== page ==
It believes the Great Recession combined with leaps in technology (cloud computing, social media, mobility) will accelerate a powerful “third wave of capitalism” that will lead to extraordinary wealth creation especially in the seven emerging countries of Brazil, Russia, China, India, Mexico, Indonesia and Turkey. That E7 Group will own a greater share of world GDP than the G7 collection (U.S., Canada, France, Germany, Japan, U.K. and Italy) by 2020.
Oxford makes its case in a study, "The New Digital Economy: How It Will Transform Business," released June 7. It was sponsored by AT&T, Citigroup, PwC, SAP and Cisco and gathered input from executives at more than 360 companies.
Economic growth and technology are inextricably linked, according to the report.
"Current economic conditions are fostering investment in technology as emerging markets ramp up their demand for technology to fuel growth and advanced markets seek new ways to cut costs and drive innovation. This becomes a virtuous circle as digital technologies drive consumer income and demand, education and training, and efficient use of capital and resources—leading to increased economic growth, particularly in emerging markets."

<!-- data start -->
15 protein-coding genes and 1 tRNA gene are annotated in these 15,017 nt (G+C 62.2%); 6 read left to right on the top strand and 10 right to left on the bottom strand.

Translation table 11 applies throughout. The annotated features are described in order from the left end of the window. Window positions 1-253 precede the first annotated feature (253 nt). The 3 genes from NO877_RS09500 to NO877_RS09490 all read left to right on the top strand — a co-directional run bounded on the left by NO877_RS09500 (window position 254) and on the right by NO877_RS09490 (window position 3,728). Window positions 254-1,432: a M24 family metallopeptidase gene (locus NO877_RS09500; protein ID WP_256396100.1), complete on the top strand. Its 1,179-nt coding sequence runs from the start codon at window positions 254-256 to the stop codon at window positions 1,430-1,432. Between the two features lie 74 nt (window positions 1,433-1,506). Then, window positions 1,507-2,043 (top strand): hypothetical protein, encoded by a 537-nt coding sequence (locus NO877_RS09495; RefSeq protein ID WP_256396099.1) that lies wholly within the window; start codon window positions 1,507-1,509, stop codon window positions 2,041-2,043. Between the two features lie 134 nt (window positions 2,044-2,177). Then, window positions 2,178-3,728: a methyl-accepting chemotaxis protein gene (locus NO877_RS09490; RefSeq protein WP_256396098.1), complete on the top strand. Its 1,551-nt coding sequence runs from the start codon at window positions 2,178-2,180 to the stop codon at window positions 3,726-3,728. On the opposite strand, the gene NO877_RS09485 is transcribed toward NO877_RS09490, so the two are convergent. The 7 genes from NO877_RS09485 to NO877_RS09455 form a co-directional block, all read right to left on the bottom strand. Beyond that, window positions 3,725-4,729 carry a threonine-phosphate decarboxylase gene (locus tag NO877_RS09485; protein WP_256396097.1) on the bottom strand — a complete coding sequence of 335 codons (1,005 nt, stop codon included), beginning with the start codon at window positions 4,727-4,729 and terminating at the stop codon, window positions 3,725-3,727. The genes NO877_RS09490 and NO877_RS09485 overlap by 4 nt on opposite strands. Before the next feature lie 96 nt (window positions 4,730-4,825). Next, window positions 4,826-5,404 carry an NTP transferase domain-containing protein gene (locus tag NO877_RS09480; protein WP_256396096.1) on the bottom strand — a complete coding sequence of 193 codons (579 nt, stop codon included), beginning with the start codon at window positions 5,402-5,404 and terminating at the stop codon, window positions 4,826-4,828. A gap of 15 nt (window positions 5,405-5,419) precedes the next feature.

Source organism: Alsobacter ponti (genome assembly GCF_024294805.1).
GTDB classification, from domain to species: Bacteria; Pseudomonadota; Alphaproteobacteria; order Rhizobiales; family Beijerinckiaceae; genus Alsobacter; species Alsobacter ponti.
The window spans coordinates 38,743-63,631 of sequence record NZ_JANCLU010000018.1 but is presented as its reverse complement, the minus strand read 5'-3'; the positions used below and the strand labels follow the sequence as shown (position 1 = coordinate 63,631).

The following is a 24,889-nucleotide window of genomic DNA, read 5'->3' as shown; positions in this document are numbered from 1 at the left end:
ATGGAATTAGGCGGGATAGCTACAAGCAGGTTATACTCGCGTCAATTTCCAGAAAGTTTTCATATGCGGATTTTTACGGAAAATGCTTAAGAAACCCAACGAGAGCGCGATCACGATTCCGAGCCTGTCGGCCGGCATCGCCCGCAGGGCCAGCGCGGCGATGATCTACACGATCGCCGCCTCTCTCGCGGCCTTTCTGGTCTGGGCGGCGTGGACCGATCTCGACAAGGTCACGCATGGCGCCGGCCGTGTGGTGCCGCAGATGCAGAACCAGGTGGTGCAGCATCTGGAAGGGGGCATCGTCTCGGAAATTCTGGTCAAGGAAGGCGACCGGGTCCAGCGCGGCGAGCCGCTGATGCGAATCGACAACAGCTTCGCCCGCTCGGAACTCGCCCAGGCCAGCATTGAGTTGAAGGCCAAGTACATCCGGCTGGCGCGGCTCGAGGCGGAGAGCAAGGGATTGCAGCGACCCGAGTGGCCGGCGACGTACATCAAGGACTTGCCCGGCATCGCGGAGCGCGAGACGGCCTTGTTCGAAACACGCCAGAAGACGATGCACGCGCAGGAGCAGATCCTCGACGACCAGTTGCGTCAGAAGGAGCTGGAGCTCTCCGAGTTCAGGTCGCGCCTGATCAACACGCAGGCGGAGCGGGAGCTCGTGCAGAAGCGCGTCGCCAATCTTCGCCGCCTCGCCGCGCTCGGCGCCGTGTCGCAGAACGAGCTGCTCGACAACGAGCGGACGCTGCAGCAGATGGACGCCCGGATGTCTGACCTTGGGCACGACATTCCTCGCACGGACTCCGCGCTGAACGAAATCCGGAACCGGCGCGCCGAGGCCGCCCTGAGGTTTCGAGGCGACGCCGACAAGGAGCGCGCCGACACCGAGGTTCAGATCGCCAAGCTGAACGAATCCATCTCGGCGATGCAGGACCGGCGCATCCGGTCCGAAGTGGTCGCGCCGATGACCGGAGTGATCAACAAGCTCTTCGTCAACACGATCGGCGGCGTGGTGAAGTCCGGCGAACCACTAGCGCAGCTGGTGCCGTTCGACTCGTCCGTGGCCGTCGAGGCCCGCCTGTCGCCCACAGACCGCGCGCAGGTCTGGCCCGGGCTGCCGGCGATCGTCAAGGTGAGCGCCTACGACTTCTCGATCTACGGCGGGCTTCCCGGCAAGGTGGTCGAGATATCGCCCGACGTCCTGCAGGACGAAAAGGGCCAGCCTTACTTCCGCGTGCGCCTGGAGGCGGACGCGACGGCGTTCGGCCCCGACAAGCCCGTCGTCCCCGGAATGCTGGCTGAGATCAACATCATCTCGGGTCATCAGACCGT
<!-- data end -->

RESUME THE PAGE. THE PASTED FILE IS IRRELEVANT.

The survey says 1.8B people or 27 percent of the world’s population currently use the Internet. That will grow to 2.8B (38 percent of population) by 2015.
Seventy-two percent of respondents to Oxford’s survey say the IT and technology sector will be most affected by the digital transformation. Telecommunications (66 percent), entertainment/media/publishing (65 percent), retail (48 percent), banking (47 percent) and life sciences (38 percent) followed. Government/public sector (17 percent) ranked last.
Oxford Economics was founded in 1981 as a commercial venture with Oxford University to provide economic advice, forecasts and analytical tools to international organizations.